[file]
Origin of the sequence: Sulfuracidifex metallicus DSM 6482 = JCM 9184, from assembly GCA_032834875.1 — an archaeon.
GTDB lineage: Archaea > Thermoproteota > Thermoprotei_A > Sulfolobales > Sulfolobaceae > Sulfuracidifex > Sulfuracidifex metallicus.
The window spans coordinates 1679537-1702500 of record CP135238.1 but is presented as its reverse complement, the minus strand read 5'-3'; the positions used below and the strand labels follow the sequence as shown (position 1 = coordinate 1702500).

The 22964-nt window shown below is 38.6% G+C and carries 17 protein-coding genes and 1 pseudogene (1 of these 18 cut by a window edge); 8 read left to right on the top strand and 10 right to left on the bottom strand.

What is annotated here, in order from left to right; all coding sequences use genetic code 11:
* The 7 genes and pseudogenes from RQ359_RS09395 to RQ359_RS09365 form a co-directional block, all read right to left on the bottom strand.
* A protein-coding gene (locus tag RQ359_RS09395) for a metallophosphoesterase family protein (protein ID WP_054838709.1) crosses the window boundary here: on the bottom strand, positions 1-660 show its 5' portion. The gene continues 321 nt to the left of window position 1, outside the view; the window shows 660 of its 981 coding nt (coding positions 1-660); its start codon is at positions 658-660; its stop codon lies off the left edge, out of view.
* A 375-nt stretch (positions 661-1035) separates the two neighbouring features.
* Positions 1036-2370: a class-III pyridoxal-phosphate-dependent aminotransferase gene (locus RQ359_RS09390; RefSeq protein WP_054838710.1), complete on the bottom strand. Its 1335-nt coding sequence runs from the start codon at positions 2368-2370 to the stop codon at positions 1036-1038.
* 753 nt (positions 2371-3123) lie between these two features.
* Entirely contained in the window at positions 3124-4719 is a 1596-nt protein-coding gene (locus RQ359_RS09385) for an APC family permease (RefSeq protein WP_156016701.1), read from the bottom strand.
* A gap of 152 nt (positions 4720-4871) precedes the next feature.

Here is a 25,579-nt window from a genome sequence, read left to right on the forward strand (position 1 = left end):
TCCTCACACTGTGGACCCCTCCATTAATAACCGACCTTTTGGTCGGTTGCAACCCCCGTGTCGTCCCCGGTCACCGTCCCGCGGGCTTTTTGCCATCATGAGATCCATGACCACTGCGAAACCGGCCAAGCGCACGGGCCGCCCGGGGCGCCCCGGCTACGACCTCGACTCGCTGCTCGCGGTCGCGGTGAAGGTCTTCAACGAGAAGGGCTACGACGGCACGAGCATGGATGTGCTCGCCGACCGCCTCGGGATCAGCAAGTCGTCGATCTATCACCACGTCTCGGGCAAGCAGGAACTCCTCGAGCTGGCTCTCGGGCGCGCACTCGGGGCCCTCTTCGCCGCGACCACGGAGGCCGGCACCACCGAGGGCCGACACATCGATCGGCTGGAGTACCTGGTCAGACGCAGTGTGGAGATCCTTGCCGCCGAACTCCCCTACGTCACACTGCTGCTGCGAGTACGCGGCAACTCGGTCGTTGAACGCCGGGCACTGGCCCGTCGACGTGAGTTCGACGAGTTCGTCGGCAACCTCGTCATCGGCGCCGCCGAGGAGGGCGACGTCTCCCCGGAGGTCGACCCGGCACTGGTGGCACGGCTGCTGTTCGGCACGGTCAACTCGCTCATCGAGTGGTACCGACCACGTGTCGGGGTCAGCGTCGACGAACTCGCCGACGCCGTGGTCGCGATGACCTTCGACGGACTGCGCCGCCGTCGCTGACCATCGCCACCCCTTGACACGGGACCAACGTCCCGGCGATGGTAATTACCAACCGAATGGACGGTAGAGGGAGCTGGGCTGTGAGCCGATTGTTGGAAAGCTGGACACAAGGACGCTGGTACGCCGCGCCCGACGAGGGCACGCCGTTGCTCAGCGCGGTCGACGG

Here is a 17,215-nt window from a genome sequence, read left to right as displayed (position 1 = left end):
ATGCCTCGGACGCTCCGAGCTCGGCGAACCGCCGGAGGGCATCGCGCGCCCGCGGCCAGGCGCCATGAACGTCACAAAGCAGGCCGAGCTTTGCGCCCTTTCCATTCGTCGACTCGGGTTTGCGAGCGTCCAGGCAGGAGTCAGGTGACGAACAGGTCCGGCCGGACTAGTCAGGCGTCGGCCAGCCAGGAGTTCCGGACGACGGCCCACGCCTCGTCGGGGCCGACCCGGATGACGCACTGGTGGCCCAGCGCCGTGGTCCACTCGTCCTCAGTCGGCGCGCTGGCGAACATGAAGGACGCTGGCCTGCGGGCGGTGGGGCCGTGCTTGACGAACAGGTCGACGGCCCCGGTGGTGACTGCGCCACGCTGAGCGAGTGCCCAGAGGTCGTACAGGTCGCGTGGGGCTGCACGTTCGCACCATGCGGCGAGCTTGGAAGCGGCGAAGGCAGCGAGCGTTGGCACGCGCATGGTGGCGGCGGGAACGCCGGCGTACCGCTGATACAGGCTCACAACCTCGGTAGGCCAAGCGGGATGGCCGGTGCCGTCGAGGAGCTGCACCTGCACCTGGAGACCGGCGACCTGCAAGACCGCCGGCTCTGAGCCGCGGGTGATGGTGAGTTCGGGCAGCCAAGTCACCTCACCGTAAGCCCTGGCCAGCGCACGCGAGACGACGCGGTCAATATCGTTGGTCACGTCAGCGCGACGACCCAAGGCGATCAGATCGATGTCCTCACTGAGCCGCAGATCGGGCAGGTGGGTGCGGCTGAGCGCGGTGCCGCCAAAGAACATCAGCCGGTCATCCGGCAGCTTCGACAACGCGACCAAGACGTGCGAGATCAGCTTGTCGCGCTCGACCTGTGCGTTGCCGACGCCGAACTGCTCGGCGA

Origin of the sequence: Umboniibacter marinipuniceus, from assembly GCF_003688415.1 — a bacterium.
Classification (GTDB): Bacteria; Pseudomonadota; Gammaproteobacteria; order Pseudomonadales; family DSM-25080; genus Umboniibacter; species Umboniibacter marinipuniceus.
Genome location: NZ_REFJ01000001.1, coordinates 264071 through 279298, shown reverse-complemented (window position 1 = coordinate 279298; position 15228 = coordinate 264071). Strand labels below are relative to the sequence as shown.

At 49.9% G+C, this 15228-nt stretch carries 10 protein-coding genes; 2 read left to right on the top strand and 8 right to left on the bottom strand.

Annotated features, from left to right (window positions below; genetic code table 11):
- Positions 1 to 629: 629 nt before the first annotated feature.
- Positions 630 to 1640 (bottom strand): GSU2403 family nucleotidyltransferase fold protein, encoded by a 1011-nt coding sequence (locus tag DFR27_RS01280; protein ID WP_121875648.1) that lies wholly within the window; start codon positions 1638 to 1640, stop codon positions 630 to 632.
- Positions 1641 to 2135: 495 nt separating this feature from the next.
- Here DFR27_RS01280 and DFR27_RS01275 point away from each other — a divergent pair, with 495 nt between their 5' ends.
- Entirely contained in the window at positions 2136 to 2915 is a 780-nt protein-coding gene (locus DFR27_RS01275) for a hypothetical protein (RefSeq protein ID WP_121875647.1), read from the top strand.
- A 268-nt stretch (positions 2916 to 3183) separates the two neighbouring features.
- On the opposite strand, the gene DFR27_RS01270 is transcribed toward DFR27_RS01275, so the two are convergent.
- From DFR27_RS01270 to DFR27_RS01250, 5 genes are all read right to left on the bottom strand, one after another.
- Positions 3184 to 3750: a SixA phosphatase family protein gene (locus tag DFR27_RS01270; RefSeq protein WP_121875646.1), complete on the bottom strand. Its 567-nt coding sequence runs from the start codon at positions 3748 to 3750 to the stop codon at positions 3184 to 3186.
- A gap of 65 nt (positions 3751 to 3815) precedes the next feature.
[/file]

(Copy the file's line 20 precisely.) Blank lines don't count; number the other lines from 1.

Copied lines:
At 49.9% G+C, this 15228-nt stretch carries 10 protein-coding genes; 2 read left to right on the top strand and 8 right to left on the bottom strand.